Living with Dyslexia

By Dr Chris Bushby, Big C

Having been Chief Executive of two leading organisations in the region for over 25 years, a Chair of several boards, and with three honorary doctorates, people make certain assumptions about you. But many will have no idea that I can sometimes find it difficult to write my signature.

Published in Norfolk Director Magazine Autumn|Winter 2022

Sharing Experience: Dr Chris Bushby

I was fortunate to have been diagnosed as dyslexic when I was eight or nine. I was born at Colchester Hospital and adopted at birth by a wonderful couple. My father was a Professor of Music at the Royal College of Music in London, and my mother was in teaching. My parents had a biological son, my brother Peter, who is eight years older than me, and they also went on to adopt my two sisters.

I attended Bedfield Primary School, which only had two classes. At that time, dyslexia wasn’t recognised in the Suffolk education system, and I was considered ‘backward’. My parents recognised that there was something more complex about how I learnt and paid for me to undergo diagnostic testing in London. With a confirmed diagnosis, they also arranged for some appropriate teaching to help.

At senior school, I also benefitted from the support of four fantastic teachers who recognised my abilities, Miss Arnold in English particularly. I finished school at Debenham High as Head Prefect, House Captain and Head Librarian, which is ironic as I have hardly ever read a book!

Overcoming the barriers

Undeniably, there have been barriers. As part of the Duke of Edinburgh Award Scheme, I undertook a placement at a veterinary practice in Framlingham. I loved it and ended up working there on Saturdays for the next three years. They thought I showed promise to become a vet, but it wasn’t possible because of the academic qualifications and lack of recognition of dyslexia at that time.

Instead, I spent three years in the army in the Coldstream Guards, which enabled a route into university on my return. On graduation, I was privileged to be awarded the top student of the university. By this time, there was a greater understanding of dyslexia, and when I completed my MBA, I was allowed to bring in my personal assistant at the Suffolk Agricultural Association to type my answers.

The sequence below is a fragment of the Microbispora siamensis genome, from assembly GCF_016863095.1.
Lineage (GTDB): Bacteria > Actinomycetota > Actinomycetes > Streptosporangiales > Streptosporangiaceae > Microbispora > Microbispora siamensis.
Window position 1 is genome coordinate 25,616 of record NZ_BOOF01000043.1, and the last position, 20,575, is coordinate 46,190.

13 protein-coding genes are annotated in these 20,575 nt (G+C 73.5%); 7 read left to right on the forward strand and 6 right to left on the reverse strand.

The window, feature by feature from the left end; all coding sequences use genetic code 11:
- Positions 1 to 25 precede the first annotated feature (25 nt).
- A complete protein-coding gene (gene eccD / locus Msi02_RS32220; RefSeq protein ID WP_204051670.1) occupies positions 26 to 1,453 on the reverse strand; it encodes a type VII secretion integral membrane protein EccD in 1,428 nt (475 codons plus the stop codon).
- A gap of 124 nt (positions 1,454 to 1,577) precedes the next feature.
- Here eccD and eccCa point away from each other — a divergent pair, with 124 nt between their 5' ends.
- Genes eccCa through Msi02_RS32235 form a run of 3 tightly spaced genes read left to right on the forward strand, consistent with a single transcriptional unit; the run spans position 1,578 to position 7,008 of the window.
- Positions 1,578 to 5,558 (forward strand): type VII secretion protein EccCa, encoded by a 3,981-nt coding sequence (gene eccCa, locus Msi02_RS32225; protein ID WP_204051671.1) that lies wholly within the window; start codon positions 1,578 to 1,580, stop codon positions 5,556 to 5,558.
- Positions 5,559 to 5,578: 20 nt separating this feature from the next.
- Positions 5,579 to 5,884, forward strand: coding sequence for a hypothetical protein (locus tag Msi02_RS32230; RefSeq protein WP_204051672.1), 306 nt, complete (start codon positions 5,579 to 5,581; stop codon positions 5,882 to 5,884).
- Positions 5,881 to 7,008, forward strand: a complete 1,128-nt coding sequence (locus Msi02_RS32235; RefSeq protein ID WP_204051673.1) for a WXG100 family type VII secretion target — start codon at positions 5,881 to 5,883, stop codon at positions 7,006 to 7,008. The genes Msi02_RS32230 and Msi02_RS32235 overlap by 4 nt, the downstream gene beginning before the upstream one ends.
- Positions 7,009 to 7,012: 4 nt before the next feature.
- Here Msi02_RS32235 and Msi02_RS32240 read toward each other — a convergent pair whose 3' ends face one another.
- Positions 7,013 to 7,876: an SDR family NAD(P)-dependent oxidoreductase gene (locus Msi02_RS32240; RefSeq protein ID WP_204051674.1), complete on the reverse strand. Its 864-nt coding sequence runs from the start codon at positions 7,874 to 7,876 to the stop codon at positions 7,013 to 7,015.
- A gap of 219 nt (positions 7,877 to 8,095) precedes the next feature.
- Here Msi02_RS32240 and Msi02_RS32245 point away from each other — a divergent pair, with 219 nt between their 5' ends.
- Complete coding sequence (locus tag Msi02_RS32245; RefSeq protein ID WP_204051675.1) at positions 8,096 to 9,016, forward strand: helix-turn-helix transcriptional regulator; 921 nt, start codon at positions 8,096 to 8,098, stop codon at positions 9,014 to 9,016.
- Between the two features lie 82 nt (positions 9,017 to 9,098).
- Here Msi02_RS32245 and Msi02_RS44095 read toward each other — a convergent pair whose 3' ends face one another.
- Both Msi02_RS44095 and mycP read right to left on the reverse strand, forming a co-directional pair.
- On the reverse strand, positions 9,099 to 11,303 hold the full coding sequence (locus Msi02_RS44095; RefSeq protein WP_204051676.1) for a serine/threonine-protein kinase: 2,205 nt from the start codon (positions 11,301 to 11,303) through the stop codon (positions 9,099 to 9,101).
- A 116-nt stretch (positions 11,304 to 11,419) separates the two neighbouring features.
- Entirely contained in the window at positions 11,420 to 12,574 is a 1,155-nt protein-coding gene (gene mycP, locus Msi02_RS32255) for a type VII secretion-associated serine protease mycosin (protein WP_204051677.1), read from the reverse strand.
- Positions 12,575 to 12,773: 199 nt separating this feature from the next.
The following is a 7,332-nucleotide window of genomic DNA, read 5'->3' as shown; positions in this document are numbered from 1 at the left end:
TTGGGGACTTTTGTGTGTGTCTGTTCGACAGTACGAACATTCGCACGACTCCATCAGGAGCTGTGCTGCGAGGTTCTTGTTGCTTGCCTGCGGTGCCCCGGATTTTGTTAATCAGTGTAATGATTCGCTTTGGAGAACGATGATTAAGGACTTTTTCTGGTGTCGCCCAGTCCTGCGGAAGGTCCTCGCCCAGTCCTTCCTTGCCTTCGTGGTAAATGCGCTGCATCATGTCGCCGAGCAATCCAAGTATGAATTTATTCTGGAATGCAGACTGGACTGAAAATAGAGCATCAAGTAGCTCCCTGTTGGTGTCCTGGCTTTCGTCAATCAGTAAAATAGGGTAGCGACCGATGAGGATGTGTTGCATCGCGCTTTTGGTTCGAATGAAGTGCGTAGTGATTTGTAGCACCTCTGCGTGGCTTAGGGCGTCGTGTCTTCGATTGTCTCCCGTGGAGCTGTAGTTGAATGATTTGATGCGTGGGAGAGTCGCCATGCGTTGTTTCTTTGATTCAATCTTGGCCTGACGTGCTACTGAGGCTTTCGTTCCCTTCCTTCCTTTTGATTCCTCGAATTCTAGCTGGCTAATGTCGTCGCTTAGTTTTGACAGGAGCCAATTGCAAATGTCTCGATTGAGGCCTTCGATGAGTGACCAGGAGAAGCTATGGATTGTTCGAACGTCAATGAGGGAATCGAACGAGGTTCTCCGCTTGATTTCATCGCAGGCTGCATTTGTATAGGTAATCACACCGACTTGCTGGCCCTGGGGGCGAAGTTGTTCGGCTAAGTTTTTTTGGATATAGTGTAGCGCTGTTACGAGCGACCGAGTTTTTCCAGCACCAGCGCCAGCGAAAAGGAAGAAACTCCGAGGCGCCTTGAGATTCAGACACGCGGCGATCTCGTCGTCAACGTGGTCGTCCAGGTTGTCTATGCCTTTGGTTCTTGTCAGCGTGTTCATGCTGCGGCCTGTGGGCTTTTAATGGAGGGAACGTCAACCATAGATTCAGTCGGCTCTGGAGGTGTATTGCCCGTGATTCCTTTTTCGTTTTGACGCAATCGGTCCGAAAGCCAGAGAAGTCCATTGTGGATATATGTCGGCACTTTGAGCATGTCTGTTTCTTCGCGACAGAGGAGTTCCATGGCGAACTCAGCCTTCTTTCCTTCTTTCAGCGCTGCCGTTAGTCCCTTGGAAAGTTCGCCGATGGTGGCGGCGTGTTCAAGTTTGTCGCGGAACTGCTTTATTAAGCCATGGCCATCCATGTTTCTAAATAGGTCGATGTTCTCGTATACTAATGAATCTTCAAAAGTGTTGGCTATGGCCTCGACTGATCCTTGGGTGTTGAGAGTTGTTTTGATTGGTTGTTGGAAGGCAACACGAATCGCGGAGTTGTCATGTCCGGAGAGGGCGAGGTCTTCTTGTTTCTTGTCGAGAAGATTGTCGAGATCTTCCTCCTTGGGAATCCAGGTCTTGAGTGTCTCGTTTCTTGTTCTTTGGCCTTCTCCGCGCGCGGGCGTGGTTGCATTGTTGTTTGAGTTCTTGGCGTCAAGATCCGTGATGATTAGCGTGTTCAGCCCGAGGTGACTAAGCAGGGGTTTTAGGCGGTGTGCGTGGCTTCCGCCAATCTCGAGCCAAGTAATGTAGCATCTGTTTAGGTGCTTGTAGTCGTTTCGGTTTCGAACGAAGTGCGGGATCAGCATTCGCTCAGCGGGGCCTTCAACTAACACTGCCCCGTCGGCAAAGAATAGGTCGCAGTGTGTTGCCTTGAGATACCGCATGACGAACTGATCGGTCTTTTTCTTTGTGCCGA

I am a black belt, 3rd Dan in Judo. This practice and resulting achievements, competing on a national and international stage, helped my personal development and gave me an understanding of what I am capable of.

I urge those with dyslexia and those around them never to consider it a disadvantage and to have self-belief. You develop your own personal strategies to cope and play to your strengths. For example, I couldn’t write or read well, I see words as shapes, but I could think and speak. I was the only pupil at the time to have been awarded 20/20 in my oral English exam. My speech was on ferreting, and I took in my pet ferret. The external examiner had to hold him while I did my oral exam and didn’t take any notes! Like many dyslexics, I have a good memory, and I am also good at problem-solving and seeing the ‘bigger picture’. This really helps as a CEO and Chair.

A game changer

Technology has been a game changer. I use dictation software on my phone, spell checking and find other visual tools such as PowerPoint very helpful. I enjoy Radio 4 for keeping up to date with current affairs and news.

As a business leader, building a team around you with the skills to help you succeed is important. All workplaces today should have a culture where everyone has an awareness of learning difficulties and the challenges they may present. Those with learning differences should be fully supported with additional help and assistive technology as required. Simple changes can make a big difference, such as changing communication methods and using audio more frequently. Everyone should be given a chance, and I am pleased to say this is certainly the case at Big C. The support given should never be patronising; diversity within teams is highly beneficial to an organisation and can bring a different dimension to thinking and creativity.

Thankfully today, there is a lot of help available to diagnose dyslexia and support students through the education system and employees in the workplace. A few of these organisations are signposted below. Some also offer support to employers. It’s a good idea to speak to your child’s school or your GP in the first instance.

British Dyslexia Association:

Indigo Dyslexia Centre, Norwich:

Suffolk Dyslexia Association:

Living with Dyslexia 1

Dr Chris Bushby, Chief Executive of Big C, an Honorary Doctor of University of East Anglia, University of Essex and University of Suffolk.

T: 01603 964500
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